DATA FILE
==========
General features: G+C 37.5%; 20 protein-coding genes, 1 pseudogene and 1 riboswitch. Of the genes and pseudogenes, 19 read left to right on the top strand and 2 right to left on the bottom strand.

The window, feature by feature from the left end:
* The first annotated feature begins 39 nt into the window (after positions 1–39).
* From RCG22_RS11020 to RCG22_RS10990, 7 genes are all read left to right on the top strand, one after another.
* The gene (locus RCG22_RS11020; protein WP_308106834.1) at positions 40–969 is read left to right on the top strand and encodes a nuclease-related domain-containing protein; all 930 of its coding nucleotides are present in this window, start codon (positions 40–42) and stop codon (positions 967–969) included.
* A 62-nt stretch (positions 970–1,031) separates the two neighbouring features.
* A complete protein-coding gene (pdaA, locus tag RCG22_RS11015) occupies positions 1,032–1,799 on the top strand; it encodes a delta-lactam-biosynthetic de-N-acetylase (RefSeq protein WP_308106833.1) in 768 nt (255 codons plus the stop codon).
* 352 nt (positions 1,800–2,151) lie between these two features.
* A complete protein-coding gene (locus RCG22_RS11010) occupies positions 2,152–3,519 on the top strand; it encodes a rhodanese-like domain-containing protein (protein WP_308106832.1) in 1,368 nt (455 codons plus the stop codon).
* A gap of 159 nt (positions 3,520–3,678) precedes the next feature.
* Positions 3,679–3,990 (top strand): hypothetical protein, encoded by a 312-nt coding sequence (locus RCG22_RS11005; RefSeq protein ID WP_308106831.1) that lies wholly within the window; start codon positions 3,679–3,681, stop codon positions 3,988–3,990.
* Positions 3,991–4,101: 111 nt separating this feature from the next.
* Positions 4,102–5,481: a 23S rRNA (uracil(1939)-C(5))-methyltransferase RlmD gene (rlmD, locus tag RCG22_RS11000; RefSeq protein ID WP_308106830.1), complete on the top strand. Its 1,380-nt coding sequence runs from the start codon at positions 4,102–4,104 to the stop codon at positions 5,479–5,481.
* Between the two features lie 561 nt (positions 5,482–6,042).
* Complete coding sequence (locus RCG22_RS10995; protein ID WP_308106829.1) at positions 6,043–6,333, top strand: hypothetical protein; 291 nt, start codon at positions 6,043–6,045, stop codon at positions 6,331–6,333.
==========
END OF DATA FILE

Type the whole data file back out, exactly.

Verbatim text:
General features: G+C 37.5%; 20 protein-coding genes, 1 pseudogene and 1 riboswitch. Of the genes and pseudogenes, 19 read left to right on the top strand and 2 right to left on the bottom strand.

The window, feature by feature from the left end:
* The first annotated feature begins 39 nt into the window (after positions 1–39).
* From RCG22_RS11020 to RCG22_RS10990, 7 genes are all read left to right on the top strand, one after another.
* The gene (locus RCG22_RS11020; protein WP_308106834.1) at positions 40–969 is read left to right on the top strand and encodes a nuclease-related domain-containing protein; all 930 of its coding nucleotides are present in this window, start codon (positions 40–42) and stop codon (positions 967–969) included.
* A 62-nt stretch (positions 970–1,031) separates the two neighbouring features.
* A complete protein-coding gene (pdaA, locus tag RCG22_RS11015) occupies positions 1,032–1,799 on the top strand; it encodes a delta-lactam-biosynthetic de-N-acetylase (RefSeq protein WP_308106833.1) in 768 nt (255 codons plus the stop codon).
* 352 nt (positions 1,800–2,151) lie between these two features.
* A complete protein-coding gene (locus RCG22_RS11010) occupies positions 2,152–3,519 on the top strand; it encodes a rhodanese-like domain-containing protein (protein WP_308106832.1) in 1,368 nt (455 codons plus the stop codon).
* A gap of 159 nt (positions 3,520–3,678) precedes the next feature.
* Positions 3,679–3,990 (top strand): hypothetical protein, encoded by a 312-nt coding sequence (locus RCG22_RS11005; RefSeq protein ID WP_308106831.1) that lies wholly within the window; start codon positions 3,679–3,681, stop codon positions 3,988–3,990.
* Positions 3,991–4,101: 111 nt separating this feature from the next.
* Positions 4,102–5,481: a 23S rRNA (uracil(1939)-C(5))-methyltransferase RlmD gene (rlmD, locus tag RCG22_RS11000; RefSeq protein ID WP_308106830.1), complete on the top strand. Its 1,380-nt coding sequence runs from the start codon at positions 4,102–4,104 to the stop codon at positions 5,479–5,481.
* Between the two features lie 561 nt (positions 5,482–6,042).
* Complete coding sequence (locus RCG22_RS10995; protein ID WP_308106829.1) at positions 6,043–6,333, top strand: hypothetical protein; 291 nt, start codon at positions 6,043–6,045, stop codon at positions 6,331–6,333.